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What are Lymphagogues?

When I began walking down the plant path and started to include more plant medicine into my realm of healing, I had no idea I would find a group of plants that help the lymphatic system!

I stumbled upon a WHOLE group of plants categorized as Lymphagogues! So what is a lymphagogue? It's a lymph- moving herb that aid the body in lymph flow and detoxification, but they also work well for the skin and skin issues that are related to toxin burdens in the body such as acne, rashes, insect bites, poison ivy, and eczema. Some examples of Lymphagogues are:

Red Clover - Red Clover's blossoms are tender, sweet, and a joy of summer. They are excellent lymph movers and helpful as blood purifiers. You can use the flowers internally or externally. This perennial can grow in the wild in Canada and parts of Europe. You can grow them in your garden too. Bees and butterflies love them.

Calendula - a happy, helpful perennial herb that improves lymph flow, and helps decrease inflammation and itching, making it a helpful skin soothing herb too. Grow this herb in your garden and pick the blossoms as they are ready from mid summer summer/early fall.

Echinacea - has become a star herb in the modern world for its immune boosting ability. Traditionally, echinacea was best known for being a lymph mover and for its ability to treat blood poisoning. Native American tribes traditionally used the root of Echinacea to treat wounds from poisonous snakebites. This plant can be used topically and internally.

Burdock Root - has been gaining in popularity as a very effective detoxifying herb and liver cleanser, as well as hair strengthener. It blends well with dandelion and ginger roots. It's gentle and one of the most well tolerated lymph moving herbs. 

Violet Leaf & Flower - Is another gentle lymph mover wand more pleasant taste than burdock. It has a variety of nutrients making it a nutrient tonic that can be used both internally and externally.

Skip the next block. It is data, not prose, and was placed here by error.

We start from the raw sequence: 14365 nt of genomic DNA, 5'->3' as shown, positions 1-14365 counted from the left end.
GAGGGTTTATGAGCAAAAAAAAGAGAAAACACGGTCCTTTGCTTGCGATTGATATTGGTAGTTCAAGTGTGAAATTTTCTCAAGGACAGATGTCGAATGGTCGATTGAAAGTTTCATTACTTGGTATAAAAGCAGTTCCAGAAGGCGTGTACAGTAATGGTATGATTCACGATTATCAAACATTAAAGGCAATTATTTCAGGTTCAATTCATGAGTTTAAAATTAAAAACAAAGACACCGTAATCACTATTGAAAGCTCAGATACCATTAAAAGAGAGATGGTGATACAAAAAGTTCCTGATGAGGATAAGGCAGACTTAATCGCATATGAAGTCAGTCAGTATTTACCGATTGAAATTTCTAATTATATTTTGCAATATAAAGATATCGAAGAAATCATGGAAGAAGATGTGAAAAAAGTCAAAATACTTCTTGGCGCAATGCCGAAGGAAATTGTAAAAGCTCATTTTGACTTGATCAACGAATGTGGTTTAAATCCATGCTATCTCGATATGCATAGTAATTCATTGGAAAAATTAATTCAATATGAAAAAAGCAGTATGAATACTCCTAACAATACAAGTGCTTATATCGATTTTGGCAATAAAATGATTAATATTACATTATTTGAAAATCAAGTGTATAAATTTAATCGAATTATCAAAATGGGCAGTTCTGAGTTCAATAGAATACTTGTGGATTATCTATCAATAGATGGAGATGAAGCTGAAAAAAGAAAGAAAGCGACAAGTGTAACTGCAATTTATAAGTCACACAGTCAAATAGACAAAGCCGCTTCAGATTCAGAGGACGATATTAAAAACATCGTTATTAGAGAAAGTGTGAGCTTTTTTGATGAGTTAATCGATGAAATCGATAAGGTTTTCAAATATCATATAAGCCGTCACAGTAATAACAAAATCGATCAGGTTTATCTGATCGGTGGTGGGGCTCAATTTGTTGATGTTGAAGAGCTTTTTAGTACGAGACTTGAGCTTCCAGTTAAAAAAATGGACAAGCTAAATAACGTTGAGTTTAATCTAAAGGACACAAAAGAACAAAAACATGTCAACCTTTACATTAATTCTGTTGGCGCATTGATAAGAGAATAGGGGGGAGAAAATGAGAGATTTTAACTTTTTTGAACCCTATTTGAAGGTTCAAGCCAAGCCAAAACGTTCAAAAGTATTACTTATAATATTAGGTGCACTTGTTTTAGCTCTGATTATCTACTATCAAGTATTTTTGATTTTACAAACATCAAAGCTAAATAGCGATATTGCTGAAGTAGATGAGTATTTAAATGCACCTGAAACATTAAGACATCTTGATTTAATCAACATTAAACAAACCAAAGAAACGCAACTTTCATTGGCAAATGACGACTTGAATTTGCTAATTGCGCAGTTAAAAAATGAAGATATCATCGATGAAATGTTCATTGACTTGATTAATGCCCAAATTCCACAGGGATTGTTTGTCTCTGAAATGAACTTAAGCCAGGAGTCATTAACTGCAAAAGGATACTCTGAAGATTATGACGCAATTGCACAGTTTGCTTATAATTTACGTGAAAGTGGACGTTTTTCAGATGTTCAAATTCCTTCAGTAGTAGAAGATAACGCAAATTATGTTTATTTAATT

Cleavers (aka Sticky Weed) - This is one weed I love to invite into my garden! It is a lymph mover and detoxifier, that you can use both internally and externally. I find it best fresh to use either in a smoothie, tincture, tea, garden pesto or add to a bath.

Chickweed - Similar to Cleavers in energetics  in that it's a cooling herb that you can use both internally and externally and its best to use it fresh.

Red Root (aka known as Wild Snowball, Virginia Tea) - has often been called a Queen of the Lymphagogues. It's a tonic for the spleen, which is an important blood filtering organ for both the lymphatic and immune systems. It works well in a detox blend or immune blend for congestion infections like the common cold, sore throats, swollen lymph nodes and more.

Green Alder - This herb has seen a revival of sorts in recent years. It's an astringent herb with tightening and toning properties, but also is a good lymph mover, helping to boost immune function and clear out those stubborn infections. 

Ginger Root - This is technically not a lymphagogue, but I like to include it because it has an affinity for the immune system and our gut. The lymphatic, digestive and immune systems are intimately connected. Ginger is known to decrease inflammation, boost detoxification, and increase circulation with its warming carminative properties. Can be used fresh, dried, both internally and externally. 

 

 

1) Groves Maria N (2016). Body Into Balance: An Herbal Guide to Holistic Self-Care.

2) Inkpen, Wayne & Van Eyk, Rob. (2016) Guide to the Common Native Trees and Shrubs of Alberta. Inside Education. https://www.insideeducation.ca/wp-content/uploads/files/Guide_To_The_Common_Native_Trees_and_Shurbs_of_Alberta_2018_web.pdf

3) Gaia Herbs. https://www.gaiaherbs.com/blogs/herbs/red-root